This Week in West Virginia History
The following events happened on these dates in West Virginia history. To read more, go to e-WV: The West Virginia Encyclopedia at www.wvencyclopedia.org.
Aug. 24, 1918: Louis Bennett Jr. died of injuries sustained when his plane was shot down by German anti-aircraft fire. Bennett, with 12 combat kills, was West Virginia's only World War I fighter ace.
August 25, 1903: Soprano Susanne Fisher was born in Sutton. Fisher was the first West Virginian to sing at the Metropolitan Opera.
Aug. 25, 1921: Miners began to arrive at Blair Mountain near the border of Logan and Boone counties. Sheriff Don Chafin, a hated symbol of anti-unionism in southern West Virginia, met them with a combined force of deputies, mine guards, civilian volunteers, and others.
Aug. 25, 2000: The Robert C. Byrd Green Bank Telescope was dedicated. It is the world's largest fully steerable radio telescope.
Aug. 26, 1863: Union and Confederate forces collided in what became known as the Battle of White Sulphur Springs. The next morning, with ammunition nearly depleted, Union Gen. William Averell decided to retreat to his base without accomplishing any of his objectives.
Aug. 27, 1902: Mary McClain was born Mary Smith in Huntington. McClain was a blues legend who performed at Carnegie Hall, the White House, the Apollo Theatre, and the Cotton Club.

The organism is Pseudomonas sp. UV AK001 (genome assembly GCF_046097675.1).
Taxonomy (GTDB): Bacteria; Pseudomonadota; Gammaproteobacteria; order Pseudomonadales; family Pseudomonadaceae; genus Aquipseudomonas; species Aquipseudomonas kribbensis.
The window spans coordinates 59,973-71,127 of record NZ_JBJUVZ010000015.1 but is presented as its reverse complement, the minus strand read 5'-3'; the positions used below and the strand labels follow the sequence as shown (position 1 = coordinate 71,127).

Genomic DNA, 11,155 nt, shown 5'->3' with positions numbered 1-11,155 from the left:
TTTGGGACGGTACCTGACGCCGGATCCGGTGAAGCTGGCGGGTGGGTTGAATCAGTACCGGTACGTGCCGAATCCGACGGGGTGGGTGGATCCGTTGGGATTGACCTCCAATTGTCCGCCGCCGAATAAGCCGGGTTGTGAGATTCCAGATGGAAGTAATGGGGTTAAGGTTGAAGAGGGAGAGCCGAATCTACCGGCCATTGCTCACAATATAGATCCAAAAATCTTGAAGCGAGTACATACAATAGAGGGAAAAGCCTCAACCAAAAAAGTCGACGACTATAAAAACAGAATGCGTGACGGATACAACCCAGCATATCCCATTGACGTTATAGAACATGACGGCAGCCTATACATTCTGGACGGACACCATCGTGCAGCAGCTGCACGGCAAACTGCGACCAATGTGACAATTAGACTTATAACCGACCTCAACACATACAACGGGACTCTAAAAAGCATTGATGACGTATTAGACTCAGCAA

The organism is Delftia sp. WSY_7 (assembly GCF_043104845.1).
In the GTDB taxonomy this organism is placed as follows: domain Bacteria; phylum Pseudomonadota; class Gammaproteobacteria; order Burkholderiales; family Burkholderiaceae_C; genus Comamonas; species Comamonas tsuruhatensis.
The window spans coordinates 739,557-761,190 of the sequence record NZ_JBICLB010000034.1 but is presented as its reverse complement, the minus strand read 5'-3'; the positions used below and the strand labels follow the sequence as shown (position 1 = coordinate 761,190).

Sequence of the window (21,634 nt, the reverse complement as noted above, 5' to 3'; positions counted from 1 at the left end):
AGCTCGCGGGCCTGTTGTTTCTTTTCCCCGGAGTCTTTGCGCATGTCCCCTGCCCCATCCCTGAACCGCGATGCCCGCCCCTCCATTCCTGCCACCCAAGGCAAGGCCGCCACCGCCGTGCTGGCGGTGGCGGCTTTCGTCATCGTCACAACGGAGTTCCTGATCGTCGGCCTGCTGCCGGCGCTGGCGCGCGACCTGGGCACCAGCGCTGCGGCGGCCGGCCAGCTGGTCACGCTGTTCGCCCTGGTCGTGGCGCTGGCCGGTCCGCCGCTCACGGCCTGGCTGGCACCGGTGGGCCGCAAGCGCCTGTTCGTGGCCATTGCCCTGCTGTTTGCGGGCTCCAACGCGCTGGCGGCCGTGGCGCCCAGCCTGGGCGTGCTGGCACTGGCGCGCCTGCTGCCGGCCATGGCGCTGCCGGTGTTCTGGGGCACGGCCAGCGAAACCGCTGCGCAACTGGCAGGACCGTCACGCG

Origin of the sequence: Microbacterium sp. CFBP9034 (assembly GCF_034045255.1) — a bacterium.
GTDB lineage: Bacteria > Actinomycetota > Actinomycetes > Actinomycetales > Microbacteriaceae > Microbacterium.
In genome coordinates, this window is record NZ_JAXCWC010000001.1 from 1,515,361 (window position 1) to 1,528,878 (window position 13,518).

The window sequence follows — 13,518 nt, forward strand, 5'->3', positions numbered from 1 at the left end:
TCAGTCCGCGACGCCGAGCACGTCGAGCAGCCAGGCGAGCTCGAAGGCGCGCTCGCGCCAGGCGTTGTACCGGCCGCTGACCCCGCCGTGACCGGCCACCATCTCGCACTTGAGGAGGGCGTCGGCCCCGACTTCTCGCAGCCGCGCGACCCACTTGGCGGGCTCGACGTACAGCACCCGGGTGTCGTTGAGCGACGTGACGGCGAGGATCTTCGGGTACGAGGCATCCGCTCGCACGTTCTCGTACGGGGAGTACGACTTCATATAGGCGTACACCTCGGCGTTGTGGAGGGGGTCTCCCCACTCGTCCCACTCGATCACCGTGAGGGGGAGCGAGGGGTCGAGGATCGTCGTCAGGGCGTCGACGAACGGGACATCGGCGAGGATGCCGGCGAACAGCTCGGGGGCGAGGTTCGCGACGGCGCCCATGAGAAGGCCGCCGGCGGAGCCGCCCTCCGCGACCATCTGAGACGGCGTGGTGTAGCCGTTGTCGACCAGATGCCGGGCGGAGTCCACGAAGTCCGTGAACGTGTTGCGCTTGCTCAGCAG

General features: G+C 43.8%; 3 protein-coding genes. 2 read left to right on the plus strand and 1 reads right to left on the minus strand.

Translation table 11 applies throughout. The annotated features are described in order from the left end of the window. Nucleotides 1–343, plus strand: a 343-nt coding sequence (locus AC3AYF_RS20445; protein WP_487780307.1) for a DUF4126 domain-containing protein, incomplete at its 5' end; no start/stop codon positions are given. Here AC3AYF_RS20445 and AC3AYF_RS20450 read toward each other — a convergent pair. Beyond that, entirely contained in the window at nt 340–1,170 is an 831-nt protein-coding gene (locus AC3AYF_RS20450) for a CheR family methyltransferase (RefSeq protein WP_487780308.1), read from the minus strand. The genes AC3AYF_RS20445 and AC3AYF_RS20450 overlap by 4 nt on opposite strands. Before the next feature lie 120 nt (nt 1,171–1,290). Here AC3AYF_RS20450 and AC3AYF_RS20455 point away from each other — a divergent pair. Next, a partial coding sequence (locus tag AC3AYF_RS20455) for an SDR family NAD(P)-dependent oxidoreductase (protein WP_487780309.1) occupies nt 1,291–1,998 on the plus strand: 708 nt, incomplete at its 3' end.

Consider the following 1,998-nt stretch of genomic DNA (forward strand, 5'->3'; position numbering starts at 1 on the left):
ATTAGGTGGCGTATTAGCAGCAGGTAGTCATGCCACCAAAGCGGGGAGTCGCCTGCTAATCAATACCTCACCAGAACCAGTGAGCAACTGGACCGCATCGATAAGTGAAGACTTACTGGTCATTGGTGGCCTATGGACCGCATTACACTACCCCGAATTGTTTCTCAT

Aug. 28, 1900: Harrison H. Ferrell Jr. was born in Chicago. Ferrell served West Virginia State College (now University) as professor and chairman of German from 1928-66, and as dean and in other capacities from 1930 until 1970. He was known as simply "the Dean" to generations of college students.
Aug. 29, 1952: A groundbreaking ceremony was held in Mercer County to mark the beginning of construction of the West Virginia Turnpike. Initially, most of the turnpike was just two lanes because officials believed revenues would be too low to finance four lanes.
Aug. 30, 1862: Confederate raiders under the command of General Albert Jenkins attacked and occupied Buckhannon, where they captured 20 prisoners and 5,000 stands of small arms.
e-WV: The West Virginia Encyclopedia is a project of the West Virginia Humanities Council. For more information, contact the West Virginia Humanities Council, 1310 Kanawha Blvd. E., Charleston, WV 25301; (304) 346-8500; or visit e-WV at www.wvencyclopedia.org.
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